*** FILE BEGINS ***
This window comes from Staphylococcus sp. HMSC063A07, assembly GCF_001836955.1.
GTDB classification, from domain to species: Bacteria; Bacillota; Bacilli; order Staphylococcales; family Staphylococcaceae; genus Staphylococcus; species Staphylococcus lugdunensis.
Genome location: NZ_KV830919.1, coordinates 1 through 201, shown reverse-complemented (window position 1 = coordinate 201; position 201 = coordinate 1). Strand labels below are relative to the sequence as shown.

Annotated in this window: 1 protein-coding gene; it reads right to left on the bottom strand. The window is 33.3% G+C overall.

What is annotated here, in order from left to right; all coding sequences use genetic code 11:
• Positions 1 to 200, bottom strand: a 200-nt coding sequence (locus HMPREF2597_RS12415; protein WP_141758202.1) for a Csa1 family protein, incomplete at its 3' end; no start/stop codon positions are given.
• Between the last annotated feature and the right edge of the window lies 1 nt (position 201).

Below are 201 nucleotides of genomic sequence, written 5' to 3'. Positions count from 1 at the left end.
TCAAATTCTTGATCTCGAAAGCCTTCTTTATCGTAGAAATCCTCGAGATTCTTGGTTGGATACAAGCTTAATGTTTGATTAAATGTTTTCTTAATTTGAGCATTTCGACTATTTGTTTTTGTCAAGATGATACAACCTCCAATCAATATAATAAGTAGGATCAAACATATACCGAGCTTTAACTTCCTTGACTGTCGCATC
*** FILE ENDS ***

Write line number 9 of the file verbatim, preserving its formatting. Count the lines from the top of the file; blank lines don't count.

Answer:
TCAAATTCTTGATCTCGAAAGCCTTCTTTATCGTAGAAATCCTCGAGATTCTTGGTTGGATACAAGCTTAATGTTTGATTAAATGTTTTCTTAATTTGAGCATTTCGACTATTTGTTTTTGTCAAGATGATACAACCTCCAATCAATATAATAAGTAGGATCAAACATATACCGAGCTTTAACTTCCTTGACTGTCGCATC